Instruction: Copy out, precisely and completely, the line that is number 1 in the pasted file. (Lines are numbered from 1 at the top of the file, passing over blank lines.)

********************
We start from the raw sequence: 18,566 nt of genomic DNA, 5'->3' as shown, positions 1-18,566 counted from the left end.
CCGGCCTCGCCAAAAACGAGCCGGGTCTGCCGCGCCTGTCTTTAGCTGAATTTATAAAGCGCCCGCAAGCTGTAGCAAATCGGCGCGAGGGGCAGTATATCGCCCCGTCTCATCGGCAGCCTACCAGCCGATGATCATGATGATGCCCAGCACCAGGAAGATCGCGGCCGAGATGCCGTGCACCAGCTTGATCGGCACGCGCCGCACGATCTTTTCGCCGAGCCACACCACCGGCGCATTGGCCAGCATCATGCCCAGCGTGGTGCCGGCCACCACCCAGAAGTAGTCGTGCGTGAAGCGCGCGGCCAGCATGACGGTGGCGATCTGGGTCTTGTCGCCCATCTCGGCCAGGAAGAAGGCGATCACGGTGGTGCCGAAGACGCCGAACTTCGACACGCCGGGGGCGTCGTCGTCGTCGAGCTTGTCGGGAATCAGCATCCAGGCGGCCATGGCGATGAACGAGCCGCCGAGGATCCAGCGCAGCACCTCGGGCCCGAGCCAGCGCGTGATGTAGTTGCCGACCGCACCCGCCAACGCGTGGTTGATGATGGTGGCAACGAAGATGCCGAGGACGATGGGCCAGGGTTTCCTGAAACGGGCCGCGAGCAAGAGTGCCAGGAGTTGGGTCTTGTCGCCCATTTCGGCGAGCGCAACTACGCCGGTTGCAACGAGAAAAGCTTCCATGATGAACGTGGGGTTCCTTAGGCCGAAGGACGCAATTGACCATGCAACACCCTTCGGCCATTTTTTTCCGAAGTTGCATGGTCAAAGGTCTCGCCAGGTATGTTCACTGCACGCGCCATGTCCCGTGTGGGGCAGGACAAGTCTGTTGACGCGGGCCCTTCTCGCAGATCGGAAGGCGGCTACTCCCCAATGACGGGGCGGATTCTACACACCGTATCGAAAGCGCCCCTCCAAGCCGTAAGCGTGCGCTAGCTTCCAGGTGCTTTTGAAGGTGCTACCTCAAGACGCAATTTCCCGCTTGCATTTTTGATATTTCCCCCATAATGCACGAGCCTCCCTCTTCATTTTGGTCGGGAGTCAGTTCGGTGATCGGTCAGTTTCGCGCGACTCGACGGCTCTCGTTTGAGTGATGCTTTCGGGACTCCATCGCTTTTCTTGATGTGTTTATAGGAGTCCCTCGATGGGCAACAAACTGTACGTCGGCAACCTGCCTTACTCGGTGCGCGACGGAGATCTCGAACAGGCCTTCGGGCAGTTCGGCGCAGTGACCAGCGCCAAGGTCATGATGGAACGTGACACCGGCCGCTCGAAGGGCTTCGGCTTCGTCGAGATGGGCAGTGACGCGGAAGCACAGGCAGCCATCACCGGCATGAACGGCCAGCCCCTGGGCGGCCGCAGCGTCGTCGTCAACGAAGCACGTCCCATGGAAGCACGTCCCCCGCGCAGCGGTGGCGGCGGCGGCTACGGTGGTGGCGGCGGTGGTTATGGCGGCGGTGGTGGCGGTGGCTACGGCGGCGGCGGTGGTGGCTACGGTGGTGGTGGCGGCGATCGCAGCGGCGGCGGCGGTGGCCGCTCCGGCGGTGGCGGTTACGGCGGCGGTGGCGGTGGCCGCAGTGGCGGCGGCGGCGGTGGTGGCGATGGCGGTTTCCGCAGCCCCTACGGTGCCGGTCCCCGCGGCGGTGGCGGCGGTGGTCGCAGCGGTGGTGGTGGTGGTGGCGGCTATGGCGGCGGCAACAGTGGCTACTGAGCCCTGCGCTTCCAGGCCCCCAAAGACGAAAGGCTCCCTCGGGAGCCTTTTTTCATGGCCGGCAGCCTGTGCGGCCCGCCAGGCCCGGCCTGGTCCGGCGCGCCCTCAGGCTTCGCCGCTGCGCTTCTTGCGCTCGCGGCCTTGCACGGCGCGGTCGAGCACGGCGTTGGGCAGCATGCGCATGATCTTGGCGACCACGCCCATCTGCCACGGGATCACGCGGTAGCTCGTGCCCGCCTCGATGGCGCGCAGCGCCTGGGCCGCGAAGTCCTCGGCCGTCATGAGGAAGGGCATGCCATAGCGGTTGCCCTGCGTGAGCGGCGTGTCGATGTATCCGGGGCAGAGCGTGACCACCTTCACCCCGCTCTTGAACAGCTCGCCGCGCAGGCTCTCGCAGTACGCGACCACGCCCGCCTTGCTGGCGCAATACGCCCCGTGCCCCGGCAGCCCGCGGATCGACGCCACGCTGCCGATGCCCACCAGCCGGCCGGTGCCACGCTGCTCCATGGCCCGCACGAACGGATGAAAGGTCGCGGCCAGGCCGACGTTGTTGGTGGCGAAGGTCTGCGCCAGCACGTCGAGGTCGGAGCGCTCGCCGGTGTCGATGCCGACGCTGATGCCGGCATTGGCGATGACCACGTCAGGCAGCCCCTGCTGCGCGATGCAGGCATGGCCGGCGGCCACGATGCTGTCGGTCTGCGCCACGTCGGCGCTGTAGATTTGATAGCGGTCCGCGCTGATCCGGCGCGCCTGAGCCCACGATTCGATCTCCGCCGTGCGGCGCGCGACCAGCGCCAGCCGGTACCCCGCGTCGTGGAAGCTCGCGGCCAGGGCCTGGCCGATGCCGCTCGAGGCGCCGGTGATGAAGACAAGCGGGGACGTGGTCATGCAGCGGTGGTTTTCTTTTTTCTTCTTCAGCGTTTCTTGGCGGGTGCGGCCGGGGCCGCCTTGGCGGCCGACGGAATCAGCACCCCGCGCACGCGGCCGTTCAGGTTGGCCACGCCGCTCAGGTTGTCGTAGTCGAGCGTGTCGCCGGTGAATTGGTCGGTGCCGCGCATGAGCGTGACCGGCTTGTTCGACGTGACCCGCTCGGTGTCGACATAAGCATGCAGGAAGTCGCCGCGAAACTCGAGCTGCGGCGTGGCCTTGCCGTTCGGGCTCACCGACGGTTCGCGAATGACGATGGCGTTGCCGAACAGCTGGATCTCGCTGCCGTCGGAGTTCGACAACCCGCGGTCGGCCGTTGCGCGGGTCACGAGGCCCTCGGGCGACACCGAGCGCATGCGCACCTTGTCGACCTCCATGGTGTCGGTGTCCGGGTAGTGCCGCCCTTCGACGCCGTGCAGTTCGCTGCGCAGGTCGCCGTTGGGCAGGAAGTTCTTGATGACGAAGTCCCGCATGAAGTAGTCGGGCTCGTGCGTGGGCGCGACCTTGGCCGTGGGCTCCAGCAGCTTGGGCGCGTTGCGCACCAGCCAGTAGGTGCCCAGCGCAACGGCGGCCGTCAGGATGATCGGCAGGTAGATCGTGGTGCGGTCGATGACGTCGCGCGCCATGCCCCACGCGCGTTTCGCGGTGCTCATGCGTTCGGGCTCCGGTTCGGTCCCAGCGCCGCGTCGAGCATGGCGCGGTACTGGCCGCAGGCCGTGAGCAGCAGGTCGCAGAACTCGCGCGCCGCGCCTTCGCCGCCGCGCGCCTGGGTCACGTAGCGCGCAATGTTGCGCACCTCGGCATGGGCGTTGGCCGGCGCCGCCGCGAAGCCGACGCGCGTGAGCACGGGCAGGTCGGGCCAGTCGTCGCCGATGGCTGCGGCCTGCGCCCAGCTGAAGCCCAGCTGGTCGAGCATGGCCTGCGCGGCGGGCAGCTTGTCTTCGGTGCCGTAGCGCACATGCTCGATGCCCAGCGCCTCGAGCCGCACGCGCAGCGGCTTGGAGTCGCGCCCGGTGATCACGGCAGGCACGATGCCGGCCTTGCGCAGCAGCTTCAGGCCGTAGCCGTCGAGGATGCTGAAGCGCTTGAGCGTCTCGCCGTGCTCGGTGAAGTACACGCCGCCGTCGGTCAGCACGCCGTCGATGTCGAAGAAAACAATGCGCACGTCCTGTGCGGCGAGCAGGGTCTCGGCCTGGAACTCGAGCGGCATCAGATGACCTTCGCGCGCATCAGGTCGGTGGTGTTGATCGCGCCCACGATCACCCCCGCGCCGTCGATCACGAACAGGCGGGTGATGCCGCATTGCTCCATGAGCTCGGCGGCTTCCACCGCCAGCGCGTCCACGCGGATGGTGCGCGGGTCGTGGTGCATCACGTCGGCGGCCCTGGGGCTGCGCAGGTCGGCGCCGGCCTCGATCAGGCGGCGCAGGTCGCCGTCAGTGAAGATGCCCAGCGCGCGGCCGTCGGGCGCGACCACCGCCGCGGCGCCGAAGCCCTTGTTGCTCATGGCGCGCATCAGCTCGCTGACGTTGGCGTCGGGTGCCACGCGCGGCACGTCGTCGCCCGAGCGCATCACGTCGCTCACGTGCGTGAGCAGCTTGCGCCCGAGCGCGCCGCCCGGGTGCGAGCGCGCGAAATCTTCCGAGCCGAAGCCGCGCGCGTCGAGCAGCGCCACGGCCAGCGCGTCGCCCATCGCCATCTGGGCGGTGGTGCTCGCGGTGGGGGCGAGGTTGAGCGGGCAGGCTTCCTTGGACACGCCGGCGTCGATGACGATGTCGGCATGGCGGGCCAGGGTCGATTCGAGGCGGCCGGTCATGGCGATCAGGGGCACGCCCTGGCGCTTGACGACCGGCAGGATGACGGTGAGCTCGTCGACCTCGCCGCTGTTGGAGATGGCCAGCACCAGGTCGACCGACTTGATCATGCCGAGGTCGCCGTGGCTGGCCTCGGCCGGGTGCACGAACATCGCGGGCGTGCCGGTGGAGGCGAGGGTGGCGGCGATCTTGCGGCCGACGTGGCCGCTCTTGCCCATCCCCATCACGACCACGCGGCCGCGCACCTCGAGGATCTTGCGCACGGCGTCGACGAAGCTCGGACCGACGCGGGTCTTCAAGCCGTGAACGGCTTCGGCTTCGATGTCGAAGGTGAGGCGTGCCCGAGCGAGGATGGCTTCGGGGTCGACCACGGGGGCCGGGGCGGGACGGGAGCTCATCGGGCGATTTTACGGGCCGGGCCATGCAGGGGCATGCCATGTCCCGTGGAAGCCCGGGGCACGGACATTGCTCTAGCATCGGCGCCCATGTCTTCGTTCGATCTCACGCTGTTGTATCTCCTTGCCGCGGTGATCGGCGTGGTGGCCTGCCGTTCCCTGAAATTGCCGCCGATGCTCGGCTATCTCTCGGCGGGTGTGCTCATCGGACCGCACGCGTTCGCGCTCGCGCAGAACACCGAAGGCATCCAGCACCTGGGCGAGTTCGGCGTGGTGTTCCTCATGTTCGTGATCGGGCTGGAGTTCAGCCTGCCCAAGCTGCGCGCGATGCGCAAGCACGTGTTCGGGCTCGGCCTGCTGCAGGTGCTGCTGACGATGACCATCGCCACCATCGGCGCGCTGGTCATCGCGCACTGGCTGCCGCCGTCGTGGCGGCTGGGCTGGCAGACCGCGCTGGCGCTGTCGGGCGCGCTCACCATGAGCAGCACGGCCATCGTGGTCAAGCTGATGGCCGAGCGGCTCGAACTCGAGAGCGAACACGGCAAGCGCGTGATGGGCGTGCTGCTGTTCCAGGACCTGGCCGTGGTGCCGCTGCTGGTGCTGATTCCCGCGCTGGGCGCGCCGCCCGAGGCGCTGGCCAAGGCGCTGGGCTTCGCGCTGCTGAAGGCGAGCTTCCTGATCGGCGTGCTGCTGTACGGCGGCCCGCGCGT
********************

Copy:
We start from the raw sequence: 18,566 nt of genomic DNA, 5'->3' as shown, positions 1-18,566 counted from the left end.